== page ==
A spokesperson for the police force confirmed to Global News late Thursday it has suspended the Oct. 2021 contract with Sinclair Technologies, which designs and manufactures communications products for radio frequency equipment, “until further notice” pending a review of installed equipment.
A statement from Cpl. Kim Chamberland said while RCMP radio communications “are protected by end-to-end encryption” and radio frequency filtration equipment “poses no security concerns” or allows access to those communications, the equipment will be reviewed “to determine if any further action is required.”
The suspension of the contract was confirmed earlier Thursday by Pam Damoff, who serves as parliamentary secretary to Public Safety Minister Marco Mendicino, during question period in the House of Commons.
“The RCMP have confirmed that the contract with Sinclair Technologies has been suspended and that they’re conducting further reviews to ensure that the integrity of our infrastructure is in place,” Damoff said.
Public Services and Procurement Minister Helena Jaczek also said during question period that her ministry will “look very closely” at its procedures for awarding contracts “with the greatest intensity to ensure (the) security of our infrastructure.”
Protecting the RCMP’s land-based radio communications from eavesdropping was one of the system’s purposes. The $549,637 contract was valid until March 31, 2024.
Sinclair’s parent company, Norsat International, was purchased by Hytera Communications in 2017. The Chinese government owns about 10 per cent of Hytera through an investment fund, Radio-Canada reported on Dec. 7. That firm is blacklisted over national security concerns by the United States Federal Communications Commission.
Hytera faces 21 charges related to espionage in the United States for allegedly stealing technology from Motorola Solutions. The company was charged in February. It was blacklisted in 2021 alongside ZTE and Huawei. Those two companies were banned from participating in the development of the Canada’s 5G telecommunications network in May.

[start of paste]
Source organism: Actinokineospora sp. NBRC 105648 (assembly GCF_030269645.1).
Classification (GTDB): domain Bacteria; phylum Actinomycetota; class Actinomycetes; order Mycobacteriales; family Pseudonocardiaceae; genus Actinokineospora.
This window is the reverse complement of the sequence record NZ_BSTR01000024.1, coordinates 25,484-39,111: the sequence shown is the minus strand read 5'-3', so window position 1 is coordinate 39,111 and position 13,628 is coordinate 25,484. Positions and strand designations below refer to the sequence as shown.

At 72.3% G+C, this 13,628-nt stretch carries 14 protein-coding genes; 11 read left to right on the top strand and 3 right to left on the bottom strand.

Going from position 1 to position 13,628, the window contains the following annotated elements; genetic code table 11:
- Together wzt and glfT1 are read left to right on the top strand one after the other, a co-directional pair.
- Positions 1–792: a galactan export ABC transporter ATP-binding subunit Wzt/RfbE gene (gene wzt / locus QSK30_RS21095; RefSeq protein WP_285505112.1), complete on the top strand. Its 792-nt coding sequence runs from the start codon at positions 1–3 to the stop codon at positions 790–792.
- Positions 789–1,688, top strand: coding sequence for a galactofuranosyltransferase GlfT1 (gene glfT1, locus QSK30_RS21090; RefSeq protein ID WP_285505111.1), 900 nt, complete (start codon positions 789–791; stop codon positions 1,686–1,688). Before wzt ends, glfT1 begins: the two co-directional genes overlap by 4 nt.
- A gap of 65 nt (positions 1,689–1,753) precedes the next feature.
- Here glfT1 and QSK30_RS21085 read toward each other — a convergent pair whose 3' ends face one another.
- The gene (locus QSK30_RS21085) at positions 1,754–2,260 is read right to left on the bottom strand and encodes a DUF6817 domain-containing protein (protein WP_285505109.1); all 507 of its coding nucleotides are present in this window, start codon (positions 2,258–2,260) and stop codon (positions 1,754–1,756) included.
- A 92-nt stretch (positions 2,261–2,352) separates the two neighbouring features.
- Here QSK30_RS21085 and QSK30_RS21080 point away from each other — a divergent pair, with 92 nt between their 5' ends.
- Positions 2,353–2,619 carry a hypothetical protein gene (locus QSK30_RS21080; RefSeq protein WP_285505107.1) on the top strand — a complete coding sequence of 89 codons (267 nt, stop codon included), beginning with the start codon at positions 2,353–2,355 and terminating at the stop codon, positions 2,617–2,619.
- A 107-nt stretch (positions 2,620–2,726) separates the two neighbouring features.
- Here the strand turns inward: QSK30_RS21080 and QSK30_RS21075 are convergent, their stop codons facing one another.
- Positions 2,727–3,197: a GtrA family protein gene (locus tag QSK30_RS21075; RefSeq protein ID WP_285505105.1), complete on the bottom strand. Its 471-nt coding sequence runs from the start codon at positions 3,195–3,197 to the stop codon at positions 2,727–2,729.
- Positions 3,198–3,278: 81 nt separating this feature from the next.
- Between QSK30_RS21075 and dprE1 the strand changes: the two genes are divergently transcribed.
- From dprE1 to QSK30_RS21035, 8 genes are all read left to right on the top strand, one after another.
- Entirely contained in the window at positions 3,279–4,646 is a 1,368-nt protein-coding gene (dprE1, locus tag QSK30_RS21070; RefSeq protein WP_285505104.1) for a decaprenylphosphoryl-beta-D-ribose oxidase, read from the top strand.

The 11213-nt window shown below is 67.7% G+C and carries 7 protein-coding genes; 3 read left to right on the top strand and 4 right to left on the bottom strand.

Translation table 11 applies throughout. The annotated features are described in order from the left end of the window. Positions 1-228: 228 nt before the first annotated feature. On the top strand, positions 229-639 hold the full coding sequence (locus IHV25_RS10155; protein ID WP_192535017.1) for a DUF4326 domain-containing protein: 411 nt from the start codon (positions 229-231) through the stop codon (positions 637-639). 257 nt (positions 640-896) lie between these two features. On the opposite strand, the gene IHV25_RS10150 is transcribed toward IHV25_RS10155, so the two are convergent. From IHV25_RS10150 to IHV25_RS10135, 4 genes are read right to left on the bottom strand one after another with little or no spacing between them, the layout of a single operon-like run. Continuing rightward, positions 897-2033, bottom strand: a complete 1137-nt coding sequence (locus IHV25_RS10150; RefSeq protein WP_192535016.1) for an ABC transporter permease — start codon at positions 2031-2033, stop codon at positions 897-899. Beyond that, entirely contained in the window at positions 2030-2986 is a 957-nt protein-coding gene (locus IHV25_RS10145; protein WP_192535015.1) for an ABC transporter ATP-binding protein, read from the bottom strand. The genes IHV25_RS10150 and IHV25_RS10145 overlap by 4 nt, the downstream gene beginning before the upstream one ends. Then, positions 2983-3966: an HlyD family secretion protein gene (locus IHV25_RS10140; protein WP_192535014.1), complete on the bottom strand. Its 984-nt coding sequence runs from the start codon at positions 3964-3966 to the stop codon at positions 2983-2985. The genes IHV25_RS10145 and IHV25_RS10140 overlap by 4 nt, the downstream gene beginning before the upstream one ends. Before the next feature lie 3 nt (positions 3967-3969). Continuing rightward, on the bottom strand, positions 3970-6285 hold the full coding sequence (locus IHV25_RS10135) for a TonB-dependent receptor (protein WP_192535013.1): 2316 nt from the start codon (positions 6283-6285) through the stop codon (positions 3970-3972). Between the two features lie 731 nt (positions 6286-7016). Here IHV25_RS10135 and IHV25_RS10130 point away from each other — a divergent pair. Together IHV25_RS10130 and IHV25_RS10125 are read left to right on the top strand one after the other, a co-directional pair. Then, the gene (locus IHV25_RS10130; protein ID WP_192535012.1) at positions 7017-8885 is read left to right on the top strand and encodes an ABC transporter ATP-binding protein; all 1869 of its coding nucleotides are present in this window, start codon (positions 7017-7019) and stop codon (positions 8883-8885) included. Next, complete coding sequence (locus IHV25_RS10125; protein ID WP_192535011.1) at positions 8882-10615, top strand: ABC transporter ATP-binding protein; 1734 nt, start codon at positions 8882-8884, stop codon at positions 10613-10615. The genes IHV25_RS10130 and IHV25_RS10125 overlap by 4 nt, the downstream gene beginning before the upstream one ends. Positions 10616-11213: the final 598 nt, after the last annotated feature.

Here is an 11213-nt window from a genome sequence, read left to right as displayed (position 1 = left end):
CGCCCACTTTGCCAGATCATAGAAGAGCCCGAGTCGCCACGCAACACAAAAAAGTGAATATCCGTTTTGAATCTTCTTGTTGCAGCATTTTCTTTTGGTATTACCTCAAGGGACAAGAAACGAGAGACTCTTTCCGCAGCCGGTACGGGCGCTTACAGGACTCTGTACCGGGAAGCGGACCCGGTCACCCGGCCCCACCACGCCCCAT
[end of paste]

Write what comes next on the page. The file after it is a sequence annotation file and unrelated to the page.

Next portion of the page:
The ministry of public services and procurement told Radio-Canada it did not take security concerns and Sinclair’s ownership into consideration during the bidding process.
That revelation drew criticism in Ottawa, and a promised review by Prime Minister Justin Trudeau, whose government recently unveiled a policy reset on how Canada handles investment, co-operation, competition and strategic challenges posed by China.
Damoff and Jaczek on Thursday were both responding to questions from Conservative MPs who hammered the government over the contract’s national security implications.
Those criticisms continued after the cabinet officials’ confirmations.
“Why is (our prime minister) always so feeble when it comes to standing up to the regime in China?” Luc Berthold asked in French.
Sinclair Technologies has been awarded 24 government contracts by Public Service and Procurement Canada (PSPC) since 2009. Sinclair has done work for the RCMP, the Department of National Defence (DND) and Fisheries and Oceans Canada.
The majority of the 11 RCMP contracts awarded to Sinclair over the years were for “antennas, waveguides and related equipment.” Two contracts were given for “radio and television communications equipment, except airborne.” While some RCMP contracts have no value associated with them, one contract that was awarded in 2013 and expired in 2018 was worth $1.5 million.
Sinclair was awarded a contract for Fisheries and Ocean in 2019 to do structural and prefabricated work. The contract was worth $93,020 and expired in 2020.
Meanwhile, Sinclair was given 12 contracts worth a total of $252,296 for work between 2009 and 2013. National Defence headquarters, Maritime Forces Atlantic, Canadian Special Operations Forces Command headquarters and CFB Esquimalt were listed as the primary end users.
A department official told Global News the contracts appeared to be mainly for antenna devices that amplify and receive but don’t transmit information. DND has launched an investigation into the contracts.
“We are aware of the concerns surrounding Sinclair Technologies. We are investigating these procurements and the way in which this equipment is used, alongside counterparts in other government departments,” a DND spokesperson said Thursday.
“The government will take all measures necessary to ensure the security of our infrastructure.”
— with files from The Associated Press